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Joe SZUCS, Appellant, v. QUALICO DEVELOPMENT, INC., a Florida corporation, Richard Traynor, and Adrian C.F. Jenkins, Appellees.
Joe Szucs seeks review of a final judgment for damages rendered in conjunction with the circuit court's order denying his motion to vacate clerk's default in this lawsuit among shareholders of Qualico Development, Inc.1 Because Szucs did not demonstrate excusable neglect or due diligence in obtaining relief after learning of the default, we affirm the order denying motion to vacate default. We reverse, however, the damages element of the final judgment and remand for further proceedings.
Qualico filed the original complaint against Szucs and Pittway Plaza Associates, Ltd., on February 11, 2002, seeking an accounting from Pittway and declaratory relief against Pittway and Szucs. The first amended complaint filed July 8, 2002, was similar to the first in parties and causes of action. The second amended complaint filed September 29, 2003, however, dropped Pittway and alleged two causes of action for breach of fiduciary duty and civil theft against Szucs.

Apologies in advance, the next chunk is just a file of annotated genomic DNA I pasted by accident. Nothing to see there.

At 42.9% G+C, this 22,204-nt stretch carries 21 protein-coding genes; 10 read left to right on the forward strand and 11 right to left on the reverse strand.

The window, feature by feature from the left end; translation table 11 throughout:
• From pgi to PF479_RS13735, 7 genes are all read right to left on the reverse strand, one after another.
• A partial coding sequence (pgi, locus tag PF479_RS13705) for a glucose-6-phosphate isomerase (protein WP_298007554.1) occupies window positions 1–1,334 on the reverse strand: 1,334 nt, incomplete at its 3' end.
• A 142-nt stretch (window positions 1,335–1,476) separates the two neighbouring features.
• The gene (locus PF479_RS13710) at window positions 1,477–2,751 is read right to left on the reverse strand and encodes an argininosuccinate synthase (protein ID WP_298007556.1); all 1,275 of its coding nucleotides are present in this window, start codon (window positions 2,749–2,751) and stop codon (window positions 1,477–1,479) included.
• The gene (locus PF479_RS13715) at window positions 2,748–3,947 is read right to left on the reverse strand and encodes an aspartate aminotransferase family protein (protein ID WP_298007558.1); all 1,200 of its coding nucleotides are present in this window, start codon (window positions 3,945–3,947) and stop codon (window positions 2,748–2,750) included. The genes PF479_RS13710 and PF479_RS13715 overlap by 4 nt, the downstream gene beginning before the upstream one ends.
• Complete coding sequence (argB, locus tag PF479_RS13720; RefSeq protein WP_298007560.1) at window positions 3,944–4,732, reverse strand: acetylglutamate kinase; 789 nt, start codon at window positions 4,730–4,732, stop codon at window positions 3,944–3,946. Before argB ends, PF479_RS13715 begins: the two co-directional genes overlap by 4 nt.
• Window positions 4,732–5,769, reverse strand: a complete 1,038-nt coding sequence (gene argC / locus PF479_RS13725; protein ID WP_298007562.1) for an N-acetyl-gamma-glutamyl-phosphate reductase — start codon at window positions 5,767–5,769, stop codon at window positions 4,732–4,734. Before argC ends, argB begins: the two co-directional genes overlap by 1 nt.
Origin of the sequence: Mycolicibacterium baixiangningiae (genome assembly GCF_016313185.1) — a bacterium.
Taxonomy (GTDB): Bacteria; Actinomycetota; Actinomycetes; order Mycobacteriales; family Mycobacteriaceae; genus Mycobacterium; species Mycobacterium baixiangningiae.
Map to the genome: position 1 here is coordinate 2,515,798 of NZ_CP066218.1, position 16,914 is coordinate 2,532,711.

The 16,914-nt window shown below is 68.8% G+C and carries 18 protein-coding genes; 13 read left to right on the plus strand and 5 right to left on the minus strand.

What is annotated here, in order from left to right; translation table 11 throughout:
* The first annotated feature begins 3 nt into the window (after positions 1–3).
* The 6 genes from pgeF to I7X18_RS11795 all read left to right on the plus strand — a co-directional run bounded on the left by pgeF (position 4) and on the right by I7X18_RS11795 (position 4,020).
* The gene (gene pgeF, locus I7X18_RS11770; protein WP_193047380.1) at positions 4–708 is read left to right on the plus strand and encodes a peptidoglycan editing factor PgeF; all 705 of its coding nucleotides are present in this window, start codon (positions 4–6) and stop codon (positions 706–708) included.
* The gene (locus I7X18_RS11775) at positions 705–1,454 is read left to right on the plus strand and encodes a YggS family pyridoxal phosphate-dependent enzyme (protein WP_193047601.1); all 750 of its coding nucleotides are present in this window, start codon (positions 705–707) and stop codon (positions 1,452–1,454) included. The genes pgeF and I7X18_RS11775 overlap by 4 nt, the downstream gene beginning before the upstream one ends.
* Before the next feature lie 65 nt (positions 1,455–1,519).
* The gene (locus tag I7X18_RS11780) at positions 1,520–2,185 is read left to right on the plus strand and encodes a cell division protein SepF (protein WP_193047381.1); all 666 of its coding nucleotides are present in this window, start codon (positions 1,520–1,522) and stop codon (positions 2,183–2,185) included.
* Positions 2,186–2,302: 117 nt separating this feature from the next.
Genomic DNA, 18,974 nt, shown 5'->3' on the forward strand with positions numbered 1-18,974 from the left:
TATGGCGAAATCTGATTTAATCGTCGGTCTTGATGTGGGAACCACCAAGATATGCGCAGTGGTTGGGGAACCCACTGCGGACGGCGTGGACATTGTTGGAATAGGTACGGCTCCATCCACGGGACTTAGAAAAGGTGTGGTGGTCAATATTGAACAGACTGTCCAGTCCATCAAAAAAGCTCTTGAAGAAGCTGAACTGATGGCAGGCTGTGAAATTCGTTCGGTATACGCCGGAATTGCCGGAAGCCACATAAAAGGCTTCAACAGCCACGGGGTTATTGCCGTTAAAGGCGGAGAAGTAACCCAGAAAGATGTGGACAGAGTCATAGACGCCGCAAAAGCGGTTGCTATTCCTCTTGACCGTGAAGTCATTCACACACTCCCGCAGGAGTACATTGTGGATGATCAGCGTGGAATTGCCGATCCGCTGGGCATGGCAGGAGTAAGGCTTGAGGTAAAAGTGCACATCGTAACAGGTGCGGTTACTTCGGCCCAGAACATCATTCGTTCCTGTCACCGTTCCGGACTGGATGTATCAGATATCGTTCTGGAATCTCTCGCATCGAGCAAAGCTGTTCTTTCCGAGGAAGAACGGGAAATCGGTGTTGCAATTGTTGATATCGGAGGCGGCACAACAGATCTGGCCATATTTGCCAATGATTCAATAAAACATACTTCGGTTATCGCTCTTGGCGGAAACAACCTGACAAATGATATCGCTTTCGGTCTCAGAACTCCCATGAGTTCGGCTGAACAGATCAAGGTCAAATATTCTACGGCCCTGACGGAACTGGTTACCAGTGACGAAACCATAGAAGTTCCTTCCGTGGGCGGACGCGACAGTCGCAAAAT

Szucs was originally served with the complaint in February 2002. He was served with the statutory civil theft notice on July 1, 2003, which he signed on July 16, 2003. The clerk entered a default against Szucs on October 31, 2003. Qualico settled with Pittway in November 2003 and voluntarily dismissed claims against it. On February 4, 2004, Qualico filed a motion for summary judgment together with supporting affidavits. Finally, on March 1, 2004, Szucs filed an answer and affirmative defenses, an affidavit in opposition to the motion for summary judgment, and a motion to vacate the default.